The Luxor temple is located in south western of Egypt. The Luxor temple was built with sandstone from the Gebel el-Silsila area. This sandstone from the Gebel el-Silsila region is referred to as Nubian Sandstone. It and was built during the New Kingdom. It has a great significance as sandstone was used for the construction for monuments in Upper Egypt as well as in the course of past and current restoration works. It has been determined that the Luxor temple holds great significance to the Opet festival. The Luxor Temple was dedicated to the Theban Triad of the cult of the Royal Ka, Amun, Mut, and Khonsu.
The most fascinating common technique was used in Egyptian structure which was symbolism, or illusionism. A sanctuary shaped like an Anubis Jackal was really Anubis. At the Luxor temple, the two obelisks flanking the entrance were not the same height, but they created the illusion of being there. With the layout of the temple they are deceptive as of equal height, but using illusionism, it increases the relative distances hence making them look the same size to the wall behind it.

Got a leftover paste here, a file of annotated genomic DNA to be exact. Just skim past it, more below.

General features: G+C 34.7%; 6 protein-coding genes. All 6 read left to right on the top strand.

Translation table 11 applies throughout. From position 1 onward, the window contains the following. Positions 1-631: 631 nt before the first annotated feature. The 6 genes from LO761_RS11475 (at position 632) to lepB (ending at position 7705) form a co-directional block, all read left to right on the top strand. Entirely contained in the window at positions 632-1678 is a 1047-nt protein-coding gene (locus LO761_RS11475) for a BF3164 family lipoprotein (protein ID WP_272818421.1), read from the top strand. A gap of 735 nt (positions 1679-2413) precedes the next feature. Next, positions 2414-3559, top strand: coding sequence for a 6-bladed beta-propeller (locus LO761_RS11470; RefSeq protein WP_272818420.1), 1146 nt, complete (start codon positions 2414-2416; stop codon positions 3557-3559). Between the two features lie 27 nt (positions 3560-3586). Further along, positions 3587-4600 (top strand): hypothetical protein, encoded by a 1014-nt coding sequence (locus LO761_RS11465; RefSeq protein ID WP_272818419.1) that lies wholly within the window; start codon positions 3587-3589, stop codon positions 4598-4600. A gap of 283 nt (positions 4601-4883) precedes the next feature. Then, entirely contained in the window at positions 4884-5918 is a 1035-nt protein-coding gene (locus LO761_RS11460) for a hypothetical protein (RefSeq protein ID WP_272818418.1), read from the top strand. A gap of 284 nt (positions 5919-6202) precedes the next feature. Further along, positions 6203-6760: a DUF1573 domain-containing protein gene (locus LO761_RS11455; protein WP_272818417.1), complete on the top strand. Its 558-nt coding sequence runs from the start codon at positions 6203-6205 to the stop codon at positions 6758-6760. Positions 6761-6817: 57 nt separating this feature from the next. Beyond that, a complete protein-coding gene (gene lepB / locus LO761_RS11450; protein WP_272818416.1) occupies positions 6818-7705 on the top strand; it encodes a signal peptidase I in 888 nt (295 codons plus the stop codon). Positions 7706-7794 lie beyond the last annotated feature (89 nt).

Symbolically, it is a visual and special effect to emphasize the heights and distance from the wall.
Since medieval times the Muslim population of Luxor had settled in and around the temple. Due to the Luxor’s past city population building on top of and around the Luxor temple, centuries of rubble had accumulated, to the point where there was an artificial hill some forty-eight feet in height.
Professor Gaston Maspero was first to excavate the Luxor Temple by 1884 after he had been given the order to commence operations. The excavations were carried out intermittently until 1960. Maspero had taken an interest earlier, and he had taken over the post of Mariette Pasha to complete the job in 1881.